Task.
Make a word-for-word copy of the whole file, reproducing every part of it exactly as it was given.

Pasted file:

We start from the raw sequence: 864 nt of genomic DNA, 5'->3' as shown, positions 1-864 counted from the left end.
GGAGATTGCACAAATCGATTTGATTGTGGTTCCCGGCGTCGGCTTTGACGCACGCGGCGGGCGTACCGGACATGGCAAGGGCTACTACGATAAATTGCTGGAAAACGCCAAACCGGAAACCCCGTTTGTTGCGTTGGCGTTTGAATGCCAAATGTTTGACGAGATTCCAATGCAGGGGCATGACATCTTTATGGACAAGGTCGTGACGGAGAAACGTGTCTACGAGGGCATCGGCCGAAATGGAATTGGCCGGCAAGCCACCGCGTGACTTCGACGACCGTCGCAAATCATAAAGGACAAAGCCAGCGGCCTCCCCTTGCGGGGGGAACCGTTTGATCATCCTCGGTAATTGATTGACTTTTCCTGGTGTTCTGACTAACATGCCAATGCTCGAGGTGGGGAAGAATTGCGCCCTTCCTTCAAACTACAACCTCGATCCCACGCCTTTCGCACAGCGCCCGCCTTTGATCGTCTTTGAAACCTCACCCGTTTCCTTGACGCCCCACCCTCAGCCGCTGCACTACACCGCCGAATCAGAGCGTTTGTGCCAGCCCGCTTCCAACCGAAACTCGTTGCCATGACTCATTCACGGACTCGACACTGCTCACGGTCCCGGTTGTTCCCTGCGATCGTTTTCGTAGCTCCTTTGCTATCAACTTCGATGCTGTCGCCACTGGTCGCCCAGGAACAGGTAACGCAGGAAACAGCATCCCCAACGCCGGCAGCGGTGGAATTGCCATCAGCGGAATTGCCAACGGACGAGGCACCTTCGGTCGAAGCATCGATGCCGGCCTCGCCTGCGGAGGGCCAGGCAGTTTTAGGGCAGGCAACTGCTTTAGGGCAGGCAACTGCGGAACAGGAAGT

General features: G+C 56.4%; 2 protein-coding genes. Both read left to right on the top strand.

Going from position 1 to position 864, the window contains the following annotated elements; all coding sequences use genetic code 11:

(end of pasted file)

We start from the raw sequence: 864 nt of genomic DNA, 5'->3' as shown, positions 1-864 counted from the left end.
GGAGATTGCACAAATCGATTTGATTGTGGTTCCCGGCGTCGGCTTTGACGCACGCGGCGGGCGTACCGGACATGGCAAGGGCTACTACGATAAATTGCTGGAAAACGCCAAACCGGAAACCCCGTTTGTTGCGTTGGCGTTTGAATGCCAAATGTTTGACGAGATTCCAATGCAGGGGCATGACATCTTTATGGACAAGGTCGTGACGGAGAAACGTGTCTACGAGGGCATCGGCCGAAATGGAATTGGCCGGCAAGCCACCGCGTGACTTCGACGACCGTCGCAAATCATAAAGGACAAAGCCAGCGGCCTCCCCTTGCGGGGGGAACCGTTTGATCATCCTCGGTAATTGATTGACTTTTCCTGGTGTTCTGACTAACATGCCAATGCTCGAGGTGGGGAAGAATTGCGCCCTTCCTTCAAACTACAACCTCGATCCCACGCCTTTCGCACAGCGCCCGCCTTTGATCGTCTTTGAAACCTCACCCGTTTCCTTGACGCCCCACCCTCAGCCGCTGCACTACACCGCCGAATCAGAGCGTTTGTGCCAGCCCGCTTCCAACCGAAACTCGTTGCCATGACTCATTCACGGACTCGACACTGCTCACGGTCCCGGTTGTTCCCTGCGATCGTTTTCGTAGCTCCTTTGCTATCAACTTCGATGCTGTCGCCACTGGTCGCCCAGGAACAGGTAACGCAGGAAACAGCATCCCCAACGCCGGCAGCGGTGGAATTGCCATCAGCGGAATTGCCAACGGACGAGGCACCTTCGGTCGAAGCATCGATGCCGGCCTCGCCTGCGGAGGGCCAGGCAGTTTTAGGGCAGGCAACTGCTTTAGGGCAGGCAACTGCGGAACAGGAAGT

General features: G+C 56.4%; 2 protein-coding genes. Both read left to right on the top strand.

Going from position 1 to position 864, the window contains the following annotated elements; all coding sequences use genetic code 11: